Friday, September 12, 2014

Rewatch & Reread: Wanted

2008, Timur Bekmambetov (Nightwatch) -- Netflix
2003, Mark Millar / JG Jones -- download

Wanted the movie showed up on Netflix and I took the opportunity to rewatch it during one of my less than attentive but free periods, making and eating supper. And after that, I had to reread the comic series, which I had remembered enjoying immensely.  I am not sure what has changed in my brain, but, I guess I am not as much a misanthrope as I used to be.

The comic Wanted is by Mark Millar, known for his over the top, ultra-violent stories such as Kick-Ass and Nemesis. With DC he was touted for his work on Superman: Red Son and with Marvel, he had done the The Ultimates. He has also garnered some controversy lately, but I rolled my eyes and assumed it was part of the Outrage Machine.

And then I re-read Wanted.

In a world of super powers, the son of a slain super villain assassin is recruited into The Fraternity. In the 1980s of their world, the super villains banded together to kill all the superheroes and then alter reality so they were remembered only as comic books. The Fraternity now controls the world and raids alternate realities for fun and profit. They are untouchable.

Wesley works a dead end job, his girlfriend cheats on him with his best friend and he has a myriad of anxiety disorders. But when he learns of his origins, who his father is, and that he has super level abilities with weapons and such, he joins the Fraternity with little thought. Oh, there is some initial hesitance about becoming a completely amoral killer, but then he then jumps in with both feet, murdering & raping to his heart's content. Yes, a very extreme end of the Anti-Hero, the misanthropic Mary Sue for all those despondent souls who cannot escape their lives.

I will not address the ultra violence. Violence is, and will probably always be, a part of our pop culture fictions. But the constant use of homophobic slurs, racial slurs and references to rape just got to me.  Sure, these are evil people doing as evil people do, but they are the protagonists in this story. Yes, Wesley is a misanthrope even without being weighed down by the oppression of his life. But he is also the underlying hero in the story, the beaten down worker drone that many many will identify with. Yet he is already racist, sexist and blames the world for his own woes. I find it dangerous to elevate this kind of character, when the Internet these days is rife with basement dwellers finding their hate filled voices, if only threatening violence and vitriol. Wesley is not depicted as a batshit crazy spree shooter who wipes out his school or office; he is seen as an average guy who just finds the power to have his revenge.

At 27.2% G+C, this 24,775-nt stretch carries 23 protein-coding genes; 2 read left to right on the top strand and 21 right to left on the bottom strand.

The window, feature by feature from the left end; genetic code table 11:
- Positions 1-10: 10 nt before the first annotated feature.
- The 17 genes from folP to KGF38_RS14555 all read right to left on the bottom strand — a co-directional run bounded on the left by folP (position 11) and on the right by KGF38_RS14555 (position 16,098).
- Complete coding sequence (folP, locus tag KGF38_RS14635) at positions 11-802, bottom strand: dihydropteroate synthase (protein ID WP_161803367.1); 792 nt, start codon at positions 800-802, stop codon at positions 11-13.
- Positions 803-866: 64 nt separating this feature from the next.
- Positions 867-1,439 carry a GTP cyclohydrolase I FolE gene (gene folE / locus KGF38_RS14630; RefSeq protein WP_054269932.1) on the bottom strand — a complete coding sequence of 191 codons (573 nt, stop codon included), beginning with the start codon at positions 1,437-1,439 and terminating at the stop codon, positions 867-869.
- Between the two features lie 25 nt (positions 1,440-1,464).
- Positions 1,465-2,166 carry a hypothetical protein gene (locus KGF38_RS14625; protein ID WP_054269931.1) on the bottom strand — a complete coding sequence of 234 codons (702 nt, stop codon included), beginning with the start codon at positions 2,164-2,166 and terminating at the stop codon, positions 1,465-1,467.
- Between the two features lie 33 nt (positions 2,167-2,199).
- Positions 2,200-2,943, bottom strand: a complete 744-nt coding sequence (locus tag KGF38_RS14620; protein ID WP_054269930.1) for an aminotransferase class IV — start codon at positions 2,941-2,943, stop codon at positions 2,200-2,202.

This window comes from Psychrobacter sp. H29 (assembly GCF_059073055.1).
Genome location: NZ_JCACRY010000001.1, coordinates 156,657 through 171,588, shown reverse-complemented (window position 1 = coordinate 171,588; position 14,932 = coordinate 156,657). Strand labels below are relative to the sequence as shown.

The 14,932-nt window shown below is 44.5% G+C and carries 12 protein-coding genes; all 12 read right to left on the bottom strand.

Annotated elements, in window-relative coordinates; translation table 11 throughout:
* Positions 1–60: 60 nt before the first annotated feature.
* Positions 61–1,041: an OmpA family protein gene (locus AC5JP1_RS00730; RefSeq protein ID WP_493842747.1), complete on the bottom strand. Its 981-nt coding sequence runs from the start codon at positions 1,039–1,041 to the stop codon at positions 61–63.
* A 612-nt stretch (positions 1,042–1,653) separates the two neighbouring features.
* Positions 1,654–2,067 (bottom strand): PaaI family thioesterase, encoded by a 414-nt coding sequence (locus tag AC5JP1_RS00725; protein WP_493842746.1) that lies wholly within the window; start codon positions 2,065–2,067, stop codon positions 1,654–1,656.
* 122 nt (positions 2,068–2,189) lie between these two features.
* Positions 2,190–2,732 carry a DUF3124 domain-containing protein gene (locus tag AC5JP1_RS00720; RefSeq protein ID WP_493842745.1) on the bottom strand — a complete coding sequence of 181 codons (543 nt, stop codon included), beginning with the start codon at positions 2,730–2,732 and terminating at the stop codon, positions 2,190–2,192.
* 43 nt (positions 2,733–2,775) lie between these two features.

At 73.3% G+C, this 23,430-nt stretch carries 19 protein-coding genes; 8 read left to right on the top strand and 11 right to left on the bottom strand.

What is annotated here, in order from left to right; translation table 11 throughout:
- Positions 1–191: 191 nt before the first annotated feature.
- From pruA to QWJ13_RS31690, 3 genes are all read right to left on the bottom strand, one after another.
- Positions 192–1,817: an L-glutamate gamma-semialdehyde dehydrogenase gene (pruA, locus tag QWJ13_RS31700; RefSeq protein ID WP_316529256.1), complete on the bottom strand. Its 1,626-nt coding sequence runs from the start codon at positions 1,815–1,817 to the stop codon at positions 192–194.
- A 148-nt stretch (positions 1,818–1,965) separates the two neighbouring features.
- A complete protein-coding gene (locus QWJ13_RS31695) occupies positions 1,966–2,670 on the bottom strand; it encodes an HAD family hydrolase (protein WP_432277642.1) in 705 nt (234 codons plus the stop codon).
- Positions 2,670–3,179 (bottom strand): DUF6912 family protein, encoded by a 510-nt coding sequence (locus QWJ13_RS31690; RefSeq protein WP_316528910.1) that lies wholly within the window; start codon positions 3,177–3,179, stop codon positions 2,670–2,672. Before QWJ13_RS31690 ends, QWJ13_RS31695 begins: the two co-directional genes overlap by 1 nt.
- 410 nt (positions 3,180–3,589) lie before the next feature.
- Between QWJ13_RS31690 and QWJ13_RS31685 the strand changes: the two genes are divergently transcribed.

It bothers me. There is something very wrong between the lines.

I can now see why the movie tempered the story so much, which bothered me the first time I saw it. Sure, Wesley is still the downtrodden office worker bee, beset by anxiety and oppression. His girlfriend is still fucking his best friend. His boss is still hating on him. And he is still the son of super assassin. But in this world, they are not super villains, just a Fraternity of Assassins who learn of their victims from the Loom of Fate. In the threads of the world, there are people who just have to be killed, to keep the balance, to keep the rest of us in a somewhat safer world.

Wesley is pulled from this by Angelina Jolie, the Fox, in flashy, stylish slow-mo gun fights in public places. This is Angelina as she was just easing into the current stick-figure stage of her physique. I thought my distaste for it would have softened by now, but no, still too skinny. She never quite seduces Wesley but his ability to shoot the wings off a fly, get up the courage to yell at his boss and bash his best friend (Chris Pratt!) in the face with an ergonomic keyboard is seduction enough. He is tasked with the finding & killing of whomever shot his father.

I was disappointed the first time I saw the movie, being rather bored at how toned down it was. I like Bekmambetov's style, the way he shoots a shoot. He handles the curving of the bullets around corners very well, the shooting of a stylized bullet from miles away and the building of a ensemble cast of assassins of different skills & personalities. But everything is so shallow. The assassins are barely there, just names and death scenes. Its all about Wesley and Fox, their prey and the leader, the ever cool talking Morgan Freeman.

Even now, just days after seeing it, it is all fading away. This is Cool Lite, all the rough edges worn off an idea so it is palatable for a general American audience and a director's style toned down so we don't get overwhelmed. Again, we have Sunday afternoon watching fare, good for coming out of the kitchen for the best scenes and not missing what you miss when you walk back in. I guess I am still disappointed.